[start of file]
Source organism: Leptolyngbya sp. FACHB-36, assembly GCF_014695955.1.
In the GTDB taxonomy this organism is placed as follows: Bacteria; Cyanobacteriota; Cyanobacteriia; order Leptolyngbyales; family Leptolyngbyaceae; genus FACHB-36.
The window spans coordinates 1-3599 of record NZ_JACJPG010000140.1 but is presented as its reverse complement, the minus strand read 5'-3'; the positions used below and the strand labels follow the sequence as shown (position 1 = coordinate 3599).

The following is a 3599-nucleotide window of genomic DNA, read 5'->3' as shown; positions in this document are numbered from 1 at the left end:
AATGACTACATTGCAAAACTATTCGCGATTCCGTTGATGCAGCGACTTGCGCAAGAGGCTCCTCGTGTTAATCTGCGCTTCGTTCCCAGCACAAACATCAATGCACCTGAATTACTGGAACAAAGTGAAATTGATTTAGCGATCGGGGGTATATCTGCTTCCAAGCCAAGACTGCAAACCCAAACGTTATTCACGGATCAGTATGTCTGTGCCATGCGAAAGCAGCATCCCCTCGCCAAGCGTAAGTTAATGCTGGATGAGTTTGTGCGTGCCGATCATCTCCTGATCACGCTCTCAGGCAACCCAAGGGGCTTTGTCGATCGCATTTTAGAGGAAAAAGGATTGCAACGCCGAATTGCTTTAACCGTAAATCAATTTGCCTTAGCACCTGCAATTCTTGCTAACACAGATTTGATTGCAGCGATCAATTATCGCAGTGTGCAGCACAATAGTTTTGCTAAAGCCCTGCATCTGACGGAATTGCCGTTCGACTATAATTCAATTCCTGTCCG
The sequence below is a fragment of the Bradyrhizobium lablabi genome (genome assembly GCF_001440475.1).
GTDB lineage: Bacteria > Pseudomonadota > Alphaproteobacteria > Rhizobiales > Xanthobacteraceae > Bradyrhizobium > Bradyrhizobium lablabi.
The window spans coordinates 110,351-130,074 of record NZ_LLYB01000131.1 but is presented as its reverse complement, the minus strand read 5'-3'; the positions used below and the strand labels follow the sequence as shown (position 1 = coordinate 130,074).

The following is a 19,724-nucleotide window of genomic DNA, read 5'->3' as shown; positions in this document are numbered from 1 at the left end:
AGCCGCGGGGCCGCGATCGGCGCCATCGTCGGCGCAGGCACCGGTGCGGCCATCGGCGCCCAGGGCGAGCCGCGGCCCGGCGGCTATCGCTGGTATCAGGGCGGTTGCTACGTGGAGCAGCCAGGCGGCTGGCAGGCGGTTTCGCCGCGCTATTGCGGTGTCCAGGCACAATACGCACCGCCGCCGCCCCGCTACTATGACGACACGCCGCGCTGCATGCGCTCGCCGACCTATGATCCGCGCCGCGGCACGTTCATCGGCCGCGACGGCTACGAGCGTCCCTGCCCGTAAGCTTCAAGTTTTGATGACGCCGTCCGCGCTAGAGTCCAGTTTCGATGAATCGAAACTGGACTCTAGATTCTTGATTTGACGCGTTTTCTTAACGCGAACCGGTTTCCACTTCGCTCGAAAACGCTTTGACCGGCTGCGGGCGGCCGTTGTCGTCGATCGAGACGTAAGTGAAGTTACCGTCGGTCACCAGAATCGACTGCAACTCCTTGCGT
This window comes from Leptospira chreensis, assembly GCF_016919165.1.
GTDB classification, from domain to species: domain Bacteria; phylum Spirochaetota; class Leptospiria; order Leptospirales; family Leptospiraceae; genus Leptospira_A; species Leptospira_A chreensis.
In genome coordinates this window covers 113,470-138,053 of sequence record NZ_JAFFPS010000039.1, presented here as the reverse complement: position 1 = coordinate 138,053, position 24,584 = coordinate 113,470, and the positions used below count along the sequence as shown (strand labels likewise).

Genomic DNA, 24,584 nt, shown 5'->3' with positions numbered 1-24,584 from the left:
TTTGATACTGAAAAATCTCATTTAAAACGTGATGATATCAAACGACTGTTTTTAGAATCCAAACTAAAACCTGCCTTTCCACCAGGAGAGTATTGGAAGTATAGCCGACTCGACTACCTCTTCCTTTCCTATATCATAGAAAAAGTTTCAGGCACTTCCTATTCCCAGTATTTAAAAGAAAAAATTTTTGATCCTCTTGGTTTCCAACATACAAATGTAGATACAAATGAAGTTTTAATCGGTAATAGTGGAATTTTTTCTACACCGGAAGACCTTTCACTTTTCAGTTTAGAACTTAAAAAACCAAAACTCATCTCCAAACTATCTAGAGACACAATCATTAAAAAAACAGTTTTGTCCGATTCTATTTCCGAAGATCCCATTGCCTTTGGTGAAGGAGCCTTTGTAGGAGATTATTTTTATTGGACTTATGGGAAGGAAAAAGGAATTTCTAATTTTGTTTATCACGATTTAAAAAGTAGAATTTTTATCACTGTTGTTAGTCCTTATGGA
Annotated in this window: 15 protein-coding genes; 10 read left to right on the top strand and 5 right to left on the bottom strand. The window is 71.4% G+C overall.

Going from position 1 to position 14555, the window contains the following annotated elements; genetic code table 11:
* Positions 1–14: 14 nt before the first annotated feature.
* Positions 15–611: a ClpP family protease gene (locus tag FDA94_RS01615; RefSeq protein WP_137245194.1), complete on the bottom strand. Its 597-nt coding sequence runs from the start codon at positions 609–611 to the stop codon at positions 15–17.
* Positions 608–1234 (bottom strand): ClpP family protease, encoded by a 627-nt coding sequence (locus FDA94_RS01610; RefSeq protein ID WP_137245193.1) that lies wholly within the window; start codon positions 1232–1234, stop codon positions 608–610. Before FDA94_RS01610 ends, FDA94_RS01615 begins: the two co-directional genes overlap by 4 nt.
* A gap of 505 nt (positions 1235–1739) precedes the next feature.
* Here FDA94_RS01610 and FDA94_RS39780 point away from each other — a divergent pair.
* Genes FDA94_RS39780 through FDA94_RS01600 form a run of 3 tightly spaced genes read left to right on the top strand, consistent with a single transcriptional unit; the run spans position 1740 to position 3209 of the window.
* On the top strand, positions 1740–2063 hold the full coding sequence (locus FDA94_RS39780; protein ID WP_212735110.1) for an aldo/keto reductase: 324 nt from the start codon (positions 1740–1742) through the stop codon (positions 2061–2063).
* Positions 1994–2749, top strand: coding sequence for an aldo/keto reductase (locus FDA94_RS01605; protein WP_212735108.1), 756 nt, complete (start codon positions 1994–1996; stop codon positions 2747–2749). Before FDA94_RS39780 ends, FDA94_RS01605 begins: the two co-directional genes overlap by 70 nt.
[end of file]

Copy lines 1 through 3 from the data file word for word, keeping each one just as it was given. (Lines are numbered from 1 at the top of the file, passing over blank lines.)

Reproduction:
Source organism: Leptolyngbya sp. FACHB-36, assembly GCF_014695955.1.
In the GTDB taxonomy this organism is placed as follows: Bacteria; Cyanobacteriota; Cyanobacteriia; order Leptolyngbyales; family Leptolyngbyaceae; genus FACHB-36.
The window spans coordinates 1-3599 of record NZ_JACJPG010000140.1 but is presented as its reverse complement, the minus strand read 5'-3'; the positions used below and the strand labels follow the sequence as shown (position 1 = coordinate 3599).